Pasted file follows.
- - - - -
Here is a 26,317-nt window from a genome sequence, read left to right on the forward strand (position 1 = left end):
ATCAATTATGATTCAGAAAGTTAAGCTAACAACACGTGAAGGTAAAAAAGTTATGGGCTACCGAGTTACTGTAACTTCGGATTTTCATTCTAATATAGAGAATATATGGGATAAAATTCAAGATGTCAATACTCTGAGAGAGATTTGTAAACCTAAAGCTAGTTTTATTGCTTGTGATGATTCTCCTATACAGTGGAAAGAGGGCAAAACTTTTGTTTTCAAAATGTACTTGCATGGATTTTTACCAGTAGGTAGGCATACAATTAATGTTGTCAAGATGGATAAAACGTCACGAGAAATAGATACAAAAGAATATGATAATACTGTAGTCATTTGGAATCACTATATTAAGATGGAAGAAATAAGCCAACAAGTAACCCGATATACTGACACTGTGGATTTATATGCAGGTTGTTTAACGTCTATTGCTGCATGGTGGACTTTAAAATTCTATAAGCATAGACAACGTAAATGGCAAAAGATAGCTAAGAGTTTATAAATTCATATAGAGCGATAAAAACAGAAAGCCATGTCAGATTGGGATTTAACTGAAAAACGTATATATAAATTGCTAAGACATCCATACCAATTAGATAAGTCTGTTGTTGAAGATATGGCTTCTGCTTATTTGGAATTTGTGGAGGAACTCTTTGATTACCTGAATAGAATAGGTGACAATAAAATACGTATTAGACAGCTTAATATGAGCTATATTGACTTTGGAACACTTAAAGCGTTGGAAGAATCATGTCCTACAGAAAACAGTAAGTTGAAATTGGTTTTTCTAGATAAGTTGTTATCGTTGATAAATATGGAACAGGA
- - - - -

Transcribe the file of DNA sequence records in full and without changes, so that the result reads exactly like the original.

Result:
Here is a 26,317-nt window from a genome sequence, read left to right on the forward strand (position 1 = left end):
ATCAATTATGATTCAGAAAGTTAAGCTAACAACACGTGAAGGTAAAAAAGTTATGGGCTACCGAGTTACTGTAACTTCGGATTTTCATTCTAATATAGAGAATATATGGGATAAAATTCAAGATGTCAATACTCTGAGAGAGATTTGTAAACCTAAAGCTAGTTTTATTGCTTGTGATGATTCTCCTATACAGTGGAAAGAGGGCAAAACTTTTGTTTTCAAAATGTACTTGCATGGATTTTTACCAGTAGGTAGGCATACAATTAATGTTGTCAAGATGGATAAAACGTCACGAGAAATAGATACAAAAGAATATGATAATACTGTAGTCATTTGGAATCACTATATTAAGATGGAAGAAATAAGCCAACAAGTAACCCGATATACTGACACTGTGGATTTATATGCAGGTTGTTTAACGTCTATTGCTGCATGGTGGACTTTAAAATTCTATAAGCATAGACAACGTAAATGGCAAAAGATAGCTAAGAGTTTATAAATTCATATAGAGCGATAAAAACAGAAAGCCATGTCAGATTGGGATTTAACTGAAAAACGTATATATAAATTGCTAAGACATCCATACCAATTAGATAAGTCTGTTGTTGAAGATATGGCTTCTGCTTATTTGGAATTTGTGGAGGAACTCTTTGATTACCTGAATAGAATAGGTGACAATAAAATACGTATTAGACAGCTTAATATGAGCTATATTGACTTTGGAACACTTAAAGCGTTGGAAGAATCATGTCCTACAGAAAACAGTAAGTTGAAATTGGTTTTTCTAGATAAGTTGTTATCGTTGATAAATATGGAACAGGA